Moving through the curves on a racetrack is not only a way to go faster, but as my wry racing instructor implied, it’s also a safety precaution. You know the curves are coming, so you better handle them correctly. Doing so will keep you from losing any valuable body parts. 


The same thing goes for sales objections. You know you’re going to get them, so prepare how to handle them accordingly, and make your sales ride faster and smoother. Remember, sales objections are a normal and necessary part of the sales process. Have you ever heard someone come back from working with a customer and proclaim, “He was great; he didn’t have any questions!” only to discover this customer didn’t buy anything. They didn’t have any objections because they’re not interested!



Objections prove your buyer is listening and interested. Plus, they indicate that the prospect considers you worthy of interaction — meaning that the two of you are, at minimum, equals in this transaction. Your sales acc- selleration depends on either a peer-to-peer relationship with the buyer, or an expert-to-buyer relationship.


To excel at accsellerating through sales curves, keep in mind that you can never appear underhanded or manipulative. Those so-called “techniques” may get you the first sale, but odds are you won’t see a second. You must always have the best interests of your buyer in mind. This applies to your entire sales career; it is your raison d’être. When you focus on helping your buyer achieve what he wants, sales will happen. When you focus on your commission, they won’t.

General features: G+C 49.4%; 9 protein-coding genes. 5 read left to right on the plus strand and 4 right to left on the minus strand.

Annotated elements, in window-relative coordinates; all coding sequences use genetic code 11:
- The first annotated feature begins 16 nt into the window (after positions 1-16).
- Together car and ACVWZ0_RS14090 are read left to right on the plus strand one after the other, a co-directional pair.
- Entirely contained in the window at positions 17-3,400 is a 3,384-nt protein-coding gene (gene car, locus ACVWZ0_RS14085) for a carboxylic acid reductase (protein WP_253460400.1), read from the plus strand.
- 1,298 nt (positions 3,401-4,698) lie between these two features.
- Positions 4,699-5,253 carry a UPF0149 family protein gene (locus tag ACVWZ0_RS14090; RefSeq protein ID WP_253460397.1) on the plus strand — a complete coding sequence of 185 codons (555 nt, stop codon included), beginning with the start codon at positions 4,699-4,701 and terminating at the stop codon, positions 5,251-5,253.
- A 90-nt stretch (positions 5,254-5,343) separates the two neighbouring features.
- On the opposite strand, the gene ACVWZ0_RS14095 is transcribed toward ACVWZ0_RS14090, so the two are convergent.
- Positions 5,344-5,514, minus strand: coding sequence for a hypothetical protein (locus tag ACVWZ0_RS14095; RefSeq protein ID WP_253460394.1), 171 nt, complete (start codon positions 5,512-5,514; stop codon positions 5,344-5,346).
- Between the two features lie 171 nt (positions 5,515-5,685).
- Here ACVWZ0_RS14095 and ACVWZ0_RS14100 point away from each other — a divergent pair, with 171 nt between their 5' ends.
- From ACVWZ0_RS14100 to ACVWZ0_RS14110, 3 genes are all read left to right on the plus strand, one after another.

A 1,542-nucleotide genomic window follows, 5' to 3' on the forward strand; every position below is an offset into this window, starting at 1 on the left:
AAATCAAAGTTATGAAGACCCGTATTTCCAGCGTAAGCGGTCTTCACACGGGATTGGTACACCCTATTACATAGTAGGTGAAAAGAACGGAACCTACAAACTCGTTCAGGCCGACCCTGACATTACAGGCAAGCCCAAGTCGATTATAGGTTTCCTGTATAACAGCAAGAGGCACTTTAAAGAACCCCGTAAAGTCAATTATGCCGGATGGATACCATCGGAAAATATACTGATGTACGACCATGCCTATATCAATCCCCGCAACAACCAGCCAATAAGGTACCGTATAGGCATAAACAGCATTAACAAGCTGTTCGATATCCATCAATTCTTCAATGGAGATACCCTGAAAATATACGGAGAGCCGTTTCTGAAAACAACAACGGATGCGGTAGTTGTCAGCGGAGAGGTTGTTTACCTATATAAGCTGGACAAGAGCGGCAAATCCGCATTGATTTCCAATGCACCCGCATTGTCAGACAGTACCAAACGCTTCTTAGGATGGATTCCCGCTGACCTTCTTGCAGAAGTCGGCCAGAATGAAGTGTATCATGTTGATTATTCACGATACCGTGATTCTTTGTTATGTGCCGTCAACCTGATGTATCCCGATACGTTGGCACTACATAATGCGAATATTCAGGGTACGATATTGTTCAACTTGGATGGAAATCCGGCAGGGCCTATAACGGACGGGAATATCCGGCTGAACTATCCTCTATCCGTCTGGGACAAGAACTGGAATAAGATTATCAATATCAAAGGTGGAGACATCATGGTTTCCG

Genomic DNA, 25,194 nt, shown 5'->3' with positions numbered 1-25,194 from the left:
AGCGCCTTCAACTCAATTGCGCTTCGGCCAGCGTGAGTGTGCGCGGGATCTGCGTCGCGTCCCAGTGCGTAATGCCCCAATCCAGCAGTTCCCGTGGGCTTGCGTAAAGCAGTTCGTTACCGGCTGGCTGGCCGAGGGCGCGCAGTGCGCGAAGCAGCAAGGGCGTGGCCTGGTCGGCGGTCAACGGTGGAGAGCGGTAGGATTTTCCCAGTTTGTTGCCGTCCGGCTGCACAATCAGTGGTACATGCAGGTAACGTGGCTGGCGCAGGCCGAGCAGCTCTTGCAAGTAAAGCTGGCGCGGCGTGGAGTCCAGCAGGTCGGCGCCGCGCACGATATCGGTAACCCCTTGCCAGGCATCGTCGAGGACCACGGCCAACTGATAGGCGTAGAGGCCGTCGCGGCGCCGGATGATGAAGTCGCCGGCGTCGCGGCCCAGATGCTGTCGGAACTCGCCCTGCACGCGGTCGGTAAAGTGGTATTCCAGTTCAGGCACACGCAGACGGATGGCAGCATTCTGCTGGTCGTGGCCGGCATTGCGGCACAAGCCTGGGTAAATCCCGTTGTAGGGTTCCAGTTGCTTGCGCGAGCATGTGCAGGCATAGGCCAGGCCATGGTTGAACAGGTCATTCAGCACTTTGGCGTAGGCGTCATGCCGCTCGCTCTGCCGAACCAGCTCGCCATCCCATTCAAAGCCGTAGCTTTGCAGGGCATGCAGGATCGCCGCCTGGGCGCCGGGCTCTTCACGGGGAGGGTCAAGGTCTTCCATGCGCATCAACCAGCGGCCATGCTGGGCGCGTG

It’s also important to have realistic expectations of your ability to rebut, refute, drive through or go around objections. You won’t come out on top all the time, but there are plenty of things you can say and do to dramatically increase your chances. You also have to be willing to walk away. You read that right. In your mind, realize that this single piece of business is not going to make your week, your month or your sales career. You must be so firmly confident of the abundance of business available to you — and in your own skills — that you don’t come across as obsequious in your exchanges. Buyers can sense when you’re desperate. (Research suggests that a body, when stressed, undergoes chemical changes that translate into physical manifestations that other people can detect.) Buyers want to do business with confident, not arrogant, sellers.